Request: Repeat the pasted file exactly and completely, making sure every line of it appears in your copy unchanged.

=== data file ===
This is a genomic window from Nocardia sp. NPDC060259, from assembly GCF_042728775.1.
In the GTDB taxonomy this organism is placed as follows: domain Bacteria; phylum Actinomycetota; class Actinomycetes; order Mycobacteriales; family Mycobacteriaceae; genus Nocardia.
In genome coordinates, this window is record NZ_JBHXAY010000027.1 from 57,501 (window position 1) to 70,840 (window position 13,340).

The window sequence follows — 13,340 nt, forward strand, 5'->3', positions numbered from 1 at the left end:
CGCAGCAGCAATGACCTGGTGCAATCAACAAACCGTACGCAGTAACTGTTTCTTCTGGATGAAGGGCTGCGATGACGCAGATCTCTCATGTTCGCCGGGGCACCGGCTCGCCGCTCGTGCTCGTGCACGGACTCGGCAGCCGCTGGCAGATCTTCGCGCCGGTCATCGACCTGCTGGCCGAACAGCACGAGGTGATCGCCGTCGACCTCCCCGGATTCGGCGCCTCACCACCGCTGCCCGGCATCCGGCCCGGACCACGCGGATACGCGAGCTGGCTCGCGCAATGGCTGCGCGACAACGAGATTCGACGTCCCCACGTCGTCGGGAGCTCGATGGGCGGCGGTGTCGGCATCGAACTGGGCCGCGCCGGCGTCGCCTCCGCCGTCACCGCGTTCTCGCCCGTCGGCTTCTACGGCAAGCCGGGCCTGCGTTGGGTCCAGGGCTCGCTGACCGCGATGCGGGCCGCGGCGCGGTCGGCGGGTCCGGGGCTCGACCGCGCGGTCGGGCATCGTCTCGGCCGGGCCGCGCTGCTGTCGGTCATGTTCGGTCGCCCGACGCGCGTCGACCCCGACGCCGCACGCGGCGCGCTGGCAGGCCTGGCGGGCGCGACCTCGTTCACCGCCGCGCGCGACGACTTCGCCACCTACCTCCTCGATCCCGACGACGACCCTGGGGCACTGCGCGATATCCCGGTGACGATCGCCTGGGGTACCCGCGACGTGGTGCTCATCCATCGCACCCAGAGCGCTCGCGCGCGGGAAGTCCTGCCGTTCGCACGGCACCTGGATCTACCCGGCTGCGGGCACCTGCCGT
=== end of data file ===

This is a genomic window from Nocardia sp. NPDC060259, from assembly GCF_042728775.1.
In the GTDB taxonomy this organism is placed as follows: domain Bacteria; phylum Actinomycetota; class Actinomycetes; order Mycobacteriales; family Mycobacteriaceae; genus Nocardia.
In genome coordinates, this window is record NZ_JBHXAY010000027.1 from 57,501 (window position 1) to 70,840 (window position 13,340).

The window sequence follows — 13,340 nt, forward strand, 5'->3', positions numbered from 1 at the left end:
CGCAGCAGCAATGACCTGGTGCAATCAACAAACCGTACGCAGTAACTGTTTCTTCTGGATGAAGGGCTGCGATGACGCAGATCTCTCATGTTCGCCGGGGCACCGGCTCGCCGCTCGTGCTCGTGCACGGACTCGGCAGCCGCTGGCAGATCTTCGCGCCGGTCATCGACCTGCTGGCCGAACAGCACGAGGTGATCGCCGTCGACCTCCCCGGATTCGGCGCCTCACCACCGCTGCCCGGCATCCGGCCCGGACCACGCGGATACGCGAGCTGGCTCGCGCAATGGCTGCGCGACAACGAGATTCGACGTCCCCACGTCGTCGGGAGCTCGATGGGCGGCGGTGTCGGCATCGAACTGGGCCGCGCCGGCGTCGCCTCCGCCGTCACCGCGTTCTCGCCCGTCGGCTTCTACGGCAAGCCGGGCCTGCGTTGGGTCCAGGGCTCGCTGACCGCGATGCGGGCCGCGGCGCGGTCGGCGGGTCCGGGGCTCGACCGCGCGGTCGGGCATCGTCTCGGCCGGGCCGCGCTGCTGTCGGTCATGTTCGGTCGCCCGACGCGCGTCGACCCCGACGCCGCACGCGGCGCGCTGGCAGGCCTGGCGGGCGCGACCTCGTTCACCGCCGCGCGCGACGACTTCGCCACCTACCTCCTCGATCCCGACGACGACCCTGGGGCACTGCGCGATATCCCGGTGACGATCGCCTGGGGTACCCGCGACGTGGTGCTCATCCATCGCACCCAGAGCGCTCGCGCGCGGGAAGTCCTGCCGTTCGCACGGCACCTGGATCTACCCGGCTGCGGGCACCTGCCGT